US to abandon training new Syria rebel groups

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US Secretary of Defense Ashton Carter said the new training should produce "capable, motivated" forces

The US is to end its efforts to train new Syrian rebel forces and says it will shift to providing equipment and weapons to existing forces.

Its $500m (£326m) programme was heavily criticised after it emerged that US-trained rebels had handed vehicles and ammunition over to extremists.

It emerged last month that only four or five of the fighters were in Syria.

The programme had aimed to train and equip 5,400 fighters this year and a further 15,000 in 2016.

A senior administration official said the programme was being put on "pause" and said it could be restarted in future.

The programme had suffered from "significant challenges", the official said, adding: "We had a very high bar in terms of recruiting".

The US will no longer vet every individual recruit but just the leaders of the groups they decide to work with, who will face "very vigorous vetting".

Of the initial two groups sent into the country under the previous programme, the first was rounded up by Jabhat al-Nusra, an offshoot of al-Qaeda, in July. The second handed much of its equipment over to the same group in September, reportedly in exchange for safe passage.

Quoting an anonymous US Department of Defense source, the New York Times reported that the US would no longer recruit Syrian rebels to go through its training programmes in Jordan, Qatar, Saudi Arabia or the United Arab Emirates.

Instead, it would establish a smaller training centre in Turkey, where "enablers" - mostly leaders of opposition groups - would be taught operational manoeuvres like how to call in airstrikes, the newspaper said.

Analysis: Jonathan Marcus, Defence Correspondent, BBC News

The failure of the programme underscores the wider problem of the inability to create large and effective moderate forces on the ground.

It will also have wider repercussions since the programme helped to coordinate support activities between the Americans, the Gulf states, Turkey, and Jordan.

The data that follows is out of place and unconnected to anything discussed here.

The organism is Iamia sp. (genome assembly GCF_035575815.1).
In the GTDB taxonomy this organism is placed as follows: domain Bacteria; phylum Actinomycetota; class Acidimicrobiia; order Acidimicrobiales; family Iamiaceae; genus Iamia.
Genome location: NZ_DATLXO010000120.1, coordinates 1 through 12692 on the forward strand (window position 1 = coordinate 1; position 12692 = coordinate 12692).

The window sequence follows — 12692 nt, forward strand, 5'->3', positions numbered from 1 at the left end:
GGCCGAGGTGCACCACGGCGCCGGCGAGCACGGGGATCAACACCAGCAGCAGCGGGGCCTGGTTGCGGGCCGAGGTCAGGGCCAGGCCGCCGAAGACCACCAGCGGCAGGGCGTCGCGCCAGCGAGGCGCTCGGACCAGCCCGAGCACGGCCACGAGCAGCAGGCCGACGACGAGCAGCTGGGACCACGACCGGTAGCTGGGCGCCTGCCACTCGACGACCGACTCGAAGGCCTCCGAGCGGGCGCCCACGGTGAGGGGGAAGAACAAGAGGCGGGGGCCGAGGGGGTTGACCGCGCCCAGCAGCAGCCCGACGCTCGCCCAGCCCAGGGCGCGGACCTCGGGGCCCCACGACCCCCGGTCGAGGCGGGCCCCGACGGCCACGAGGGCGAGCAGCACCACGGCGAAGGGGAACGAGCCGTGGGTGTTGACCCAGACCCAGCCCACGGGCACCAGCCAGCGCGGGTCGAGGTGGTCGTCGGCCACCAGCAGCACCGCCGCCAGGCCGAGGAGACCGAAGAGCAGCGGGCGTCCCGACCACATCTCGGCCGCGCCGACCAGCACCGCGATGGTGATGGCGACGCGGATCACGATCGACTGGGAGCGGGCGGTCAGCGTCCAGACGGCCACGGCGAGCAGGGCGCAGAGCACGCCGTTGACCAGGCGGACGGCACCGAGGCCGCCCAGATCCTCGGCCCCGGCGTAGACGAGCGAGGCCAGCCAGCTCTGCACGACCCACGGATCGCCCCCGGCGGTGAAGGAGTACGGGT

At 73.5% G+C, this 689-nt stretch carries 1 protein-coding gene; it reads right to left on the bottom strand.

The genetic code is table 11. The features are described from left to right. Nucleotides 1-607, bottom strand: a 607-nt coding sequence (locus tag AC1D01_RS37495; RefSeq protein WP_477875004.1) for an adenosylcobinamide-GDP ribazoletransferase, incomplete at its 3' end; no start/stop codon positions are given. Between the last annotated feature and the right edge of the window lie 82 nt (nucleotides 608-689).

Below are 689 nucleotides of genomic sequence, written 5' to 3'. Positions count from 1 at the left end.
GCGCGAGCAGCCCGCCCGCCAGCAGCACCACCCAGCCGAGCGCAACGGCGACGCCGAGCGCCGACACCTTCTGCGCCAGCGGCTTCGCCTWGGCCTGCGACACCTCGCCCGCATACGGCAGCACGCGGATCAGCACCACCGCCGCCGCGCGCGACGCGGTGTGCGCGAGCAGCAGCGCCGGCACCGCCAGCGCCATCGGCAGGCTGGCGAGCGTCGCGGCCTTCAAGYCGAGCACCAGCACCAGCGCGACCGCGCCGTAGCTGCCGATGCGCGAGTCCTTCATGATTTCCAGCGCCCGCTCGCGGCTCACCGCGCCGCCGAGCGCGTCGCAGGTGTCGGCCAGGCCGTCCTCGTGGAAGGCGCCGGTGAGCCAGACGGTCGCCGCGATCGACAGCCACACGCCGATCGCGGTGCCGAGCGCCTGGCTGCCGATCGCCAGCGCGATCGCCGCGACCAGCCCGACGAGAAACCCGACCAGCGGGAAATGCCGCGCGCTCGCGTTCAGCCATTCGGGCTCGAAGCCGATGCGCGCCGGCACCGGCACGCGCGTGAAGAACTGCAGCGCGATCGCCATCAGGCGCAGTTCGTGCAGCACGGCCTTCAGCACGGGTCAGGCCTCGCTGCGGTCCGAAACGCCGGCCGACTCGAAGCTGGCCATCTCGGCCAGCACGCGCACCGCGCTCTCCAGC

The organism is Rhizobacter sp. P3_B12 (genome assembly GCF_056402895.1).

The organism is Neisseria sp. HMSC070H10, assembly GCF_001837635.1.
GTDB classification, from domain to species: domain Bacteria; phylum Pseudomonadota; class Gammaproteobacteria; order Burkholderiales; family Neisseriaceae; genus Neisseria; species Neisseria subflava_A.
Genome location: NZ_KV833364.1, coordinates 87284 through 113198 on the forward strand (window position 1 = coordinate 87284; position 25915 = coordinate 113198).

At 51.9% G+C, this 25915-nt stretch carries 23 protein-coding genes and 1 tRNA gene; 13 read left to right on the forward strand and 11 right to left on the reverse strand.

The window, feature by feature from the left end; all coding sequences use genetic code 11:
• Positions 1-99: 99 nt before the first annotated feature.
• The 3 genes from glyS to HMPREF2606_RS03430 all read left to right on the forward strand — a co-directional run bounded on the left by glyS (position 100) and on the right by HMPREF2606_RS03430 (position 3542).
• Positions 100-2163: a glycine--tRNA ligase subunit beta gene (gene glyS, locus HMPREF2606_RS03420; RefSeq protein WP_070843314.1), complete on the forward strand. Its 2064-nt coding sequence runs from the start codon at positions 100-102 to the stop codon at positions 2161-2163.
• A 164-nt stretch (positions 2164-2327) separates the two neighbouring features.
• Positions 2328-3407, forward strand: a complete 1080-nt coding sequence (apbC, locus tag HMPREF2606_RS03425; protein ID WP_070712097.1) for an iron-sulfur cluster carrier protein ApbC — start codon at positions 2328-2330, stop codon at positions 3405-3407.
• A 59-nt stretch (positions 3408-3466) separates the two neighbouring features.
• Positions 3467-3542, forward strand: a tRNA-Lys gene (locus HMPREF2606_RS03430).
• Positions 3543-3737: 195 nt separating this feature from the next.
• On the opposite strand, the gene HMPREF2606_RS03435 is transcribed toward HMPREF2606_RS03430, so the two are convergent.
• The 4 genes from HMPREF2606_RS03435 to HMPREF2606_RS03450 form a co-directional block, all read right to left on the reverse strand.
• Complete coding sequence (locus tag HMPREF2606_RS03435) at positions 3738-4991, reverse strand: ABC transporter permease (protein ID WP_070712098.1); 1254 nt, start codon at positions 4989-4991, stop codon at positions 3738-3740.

The risk now is that those countries may push on with more separate initiatives backing individual client groups.

Washington was already limited in its ability to influence events on the ground. The failure of this initiative will reduce it even further.

Speaking in a joint news conference with UK Defence Secretary Michael Fallon, Mr Carter admitted that he "wasn't satisfied with the early efforts" of the training.

The US was now looking at "different" ways to "enable capable, motivated forces on the ground to retake territory from ISIL and reclaim Syrian territory from extremism", he added, using another acronym for IS.

Russian missile 'malfunction'

Mr Carter also said there were indications that four Russian cruise missiles that crashed in Iran before reaching their targets in Syria had malfunctioned.

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Who’s fighting whom in Syria? Explained in 90 seconds

The defence secretary is the first US official to comment publicly on the reports that the Russian missiles crashed. Russia has denied the claim, saying all 26 missiles hit their targets.

The missiles were fired from the Caspian Sea some 1,500km (930 miles) away, their route taking them over Iran and Iraq. They were launched in support of a major ground offensive by Syrian government troops in western Syria.

Mr Carter accused Russia of running "fundamentally flawed" operations in Syria which would "inflame the civil war and therefore extremism".

Moscow says it has been hitting IS positions and denies reports that Russian strikes have mainly targeted other opponents of Syrian President Bashar al-Assad.